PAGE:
The theme of the Fall 2010 issue of Word & World is Paul. Tonight I’ve been enjoying Arland J. Hultgren’s 2009–2010 Word & World Lecture, titled “Paul as Theologian: His Vocation and Its Significance for His Theology.” I especially like this early paragraph:
Although the anthropological, individualistic approach continues to have an appeal, it is one-sided. It also tends to be overly anthropocentric, placing so much emphasis upon the human being, particularly the self, and failing to take into consideration those accents in Paul’s work concerning the work of God for the redemption of all that God has made. The point that will be made in what follows is that Paul’s theology is first of all theocentric, not anthropocentric, and that it is corporate and cosmic, not just individualistic, in its scope. The question for Paul is not how the individual person “gets in and stays in” the company of those who are saved. The primary question is theocentric: How can God reclaim the creation? And in regard to human beings: How can God get us in and keep us there? To go in that direction, I think, is to go back not only prior to the Reformation, but also prior to Constantine, when there were so very few Christians.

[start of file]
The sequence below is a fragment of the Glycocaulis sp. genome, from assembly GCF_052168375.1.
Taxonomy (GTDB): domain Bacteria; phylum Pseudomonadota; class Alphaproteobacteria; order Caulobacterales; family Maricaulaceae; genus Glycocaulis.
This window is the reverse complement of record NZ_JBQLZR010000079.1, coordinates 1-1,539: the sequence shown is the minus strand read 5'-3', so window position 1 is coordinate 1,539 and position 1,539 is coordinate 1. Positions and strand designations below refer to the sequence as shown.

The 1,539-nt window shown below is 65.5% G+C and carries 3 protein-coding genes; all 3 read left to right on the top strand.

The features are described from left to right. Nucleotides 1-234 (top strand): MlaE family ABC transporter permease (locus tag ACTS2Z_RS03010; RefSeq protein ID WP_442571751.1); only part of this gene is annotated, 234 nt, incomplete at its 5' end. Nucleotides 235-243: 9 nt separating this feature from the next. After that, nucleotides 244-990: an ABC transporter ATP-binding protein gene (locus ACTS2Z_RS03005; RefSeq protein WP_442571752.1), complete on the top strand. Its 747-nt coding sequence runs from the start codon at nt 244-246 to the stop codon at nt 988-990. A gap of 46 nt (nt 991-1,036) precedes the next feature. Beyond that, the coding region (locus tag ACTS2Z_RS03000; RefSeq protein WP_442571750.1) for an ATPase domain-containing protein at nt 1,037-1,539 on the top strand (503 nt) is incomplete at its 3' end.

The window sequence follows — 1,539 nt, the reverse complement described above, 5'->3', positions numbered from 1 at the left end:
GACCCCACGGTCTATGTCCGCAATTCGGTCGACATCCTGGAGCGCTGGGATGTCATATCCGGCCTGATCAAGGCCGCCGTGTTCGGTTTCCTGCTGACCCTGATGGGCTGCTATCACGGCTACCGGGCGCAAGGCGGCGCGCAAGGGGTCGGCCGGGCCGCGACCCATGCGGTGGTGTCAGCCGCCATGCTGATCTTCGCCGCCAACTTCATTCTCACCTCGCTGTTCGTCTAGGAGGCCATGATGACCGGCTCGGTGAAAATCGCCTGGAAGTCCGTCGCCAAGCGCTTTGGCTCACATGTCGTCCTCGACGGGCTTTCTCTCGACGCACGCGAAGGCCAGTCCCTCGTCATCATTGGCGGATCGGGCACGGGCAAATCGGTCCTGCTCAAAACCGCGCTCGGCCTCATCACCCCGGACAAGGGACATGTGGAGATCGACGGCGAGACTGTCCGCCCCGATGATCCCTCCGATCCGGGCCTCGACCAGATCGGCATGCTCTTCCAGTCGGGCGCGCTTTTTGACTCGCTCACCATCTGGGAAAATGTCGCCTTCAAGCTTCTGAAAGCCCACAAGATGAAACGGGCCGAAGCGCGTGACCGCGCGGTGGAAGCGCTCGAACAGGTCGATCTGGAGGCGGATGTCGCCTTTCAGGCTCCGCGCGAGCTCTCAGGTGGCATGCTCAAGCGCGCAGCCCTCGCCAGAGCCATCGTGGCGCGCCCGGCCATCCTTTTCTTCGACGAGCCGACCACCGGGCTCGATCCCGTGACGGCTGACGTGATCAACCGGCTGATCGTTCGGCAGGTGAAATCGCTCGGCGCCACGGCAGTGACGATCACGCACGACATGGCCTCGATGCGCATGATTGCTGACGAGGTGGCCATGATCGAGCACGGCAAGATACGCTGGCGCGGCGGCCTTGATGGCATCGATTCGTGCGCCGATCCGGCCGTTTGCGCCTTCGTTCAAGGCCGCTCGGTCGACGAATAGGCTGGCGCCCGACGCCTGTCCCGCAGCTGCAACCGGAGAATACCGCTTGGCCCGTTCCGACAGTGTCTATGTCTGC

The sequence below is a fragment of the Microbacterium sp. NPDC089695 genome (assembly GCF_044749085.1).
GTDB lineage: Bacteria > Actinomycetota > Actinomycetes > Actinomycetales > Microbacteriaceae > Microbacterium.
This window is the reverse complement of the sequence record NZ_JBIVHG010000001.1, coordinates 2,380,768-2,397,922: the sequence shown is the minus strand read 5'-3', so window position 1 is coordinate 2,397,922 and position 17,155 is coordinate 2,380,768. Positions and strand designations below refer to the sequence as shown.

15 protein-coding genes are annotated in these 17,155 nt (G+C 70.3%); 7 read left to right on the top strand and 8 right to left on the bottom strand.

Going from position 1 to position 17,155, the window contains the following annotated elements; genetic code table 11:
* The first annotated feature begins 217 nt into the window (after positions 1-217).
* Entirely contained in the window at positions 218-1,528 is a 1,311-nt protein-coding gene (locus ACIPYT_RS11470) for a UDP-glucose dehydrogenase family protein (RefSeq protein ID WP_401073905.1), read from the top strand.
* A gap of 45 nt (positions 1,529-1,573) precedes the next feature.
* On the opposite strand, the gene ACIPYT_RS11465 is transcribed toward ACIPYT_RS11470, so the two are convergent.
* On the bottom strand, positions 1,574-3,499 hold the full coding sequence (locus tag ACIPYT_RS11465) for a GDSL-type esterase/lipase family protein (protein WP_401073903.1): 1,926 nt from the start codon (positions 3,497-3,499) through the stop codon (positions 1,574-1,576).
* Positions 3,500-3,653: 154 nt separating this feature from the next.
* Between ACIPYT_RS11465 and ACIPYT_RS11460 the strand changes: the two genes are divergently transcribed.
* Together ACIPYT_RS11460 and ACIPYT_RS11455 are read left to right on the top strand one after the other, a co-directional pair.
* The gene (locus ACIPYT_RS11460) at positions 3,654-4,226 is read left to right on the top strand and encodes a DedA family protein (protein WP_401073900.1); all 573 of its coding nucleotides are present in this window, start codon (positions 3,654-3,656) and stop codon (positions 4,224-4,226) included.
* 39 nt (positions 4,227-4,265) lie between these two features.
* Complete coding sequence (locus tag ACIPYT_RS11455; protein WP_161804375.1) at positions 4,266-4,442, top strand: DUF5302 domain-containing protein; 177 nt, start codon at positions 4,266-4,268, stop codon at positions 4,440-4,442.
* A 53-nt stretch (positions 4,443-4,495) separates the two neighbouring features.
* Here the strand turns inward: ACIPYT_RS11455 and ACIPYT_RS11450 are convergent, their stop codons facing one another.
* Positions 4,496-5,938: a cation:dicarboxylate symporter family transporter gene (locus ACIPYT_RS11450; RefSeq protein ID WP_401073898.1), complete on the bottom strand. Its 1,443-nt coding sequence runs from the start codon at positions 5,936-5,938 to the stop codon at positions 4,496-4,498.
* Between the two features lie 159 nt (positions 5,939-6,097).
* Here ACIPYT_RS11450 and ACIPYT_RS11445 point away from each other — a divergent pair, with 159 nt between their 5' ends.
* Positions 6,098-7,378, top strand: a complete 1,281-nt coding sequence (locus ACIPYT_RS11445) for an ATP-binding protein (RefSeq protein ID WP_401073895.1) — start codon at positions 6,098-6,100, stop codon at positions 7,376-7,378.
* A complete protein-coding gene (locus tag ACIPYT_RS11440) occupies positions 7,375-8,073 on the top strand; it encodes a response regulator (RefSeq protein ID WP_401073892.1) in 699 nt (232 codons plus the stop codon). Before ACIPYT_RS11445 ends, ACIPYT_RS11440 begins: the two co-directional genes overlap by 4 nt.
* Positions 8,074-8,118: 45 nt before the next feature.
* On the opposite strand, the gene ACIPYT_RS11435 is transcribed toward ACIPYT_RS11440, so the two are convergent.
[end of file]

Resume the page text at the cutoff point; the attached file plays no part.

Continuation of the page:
The remainder of the articles look quite interesting. I’m eager to tear into “What Every Christian Should Know about Paul’s Letters” by Matthew L. Skinner; “Paul and Real Women” by Sandra Hack Polaski; “‘Freedom on your head’ (1 Corinthians 11:2-16): A Paradigm for the Structure of Paul’s Ethics” by Robert E. Allard; and “Texts in Context: Apologizing for Preaching Paul” by Brad R. Braxton.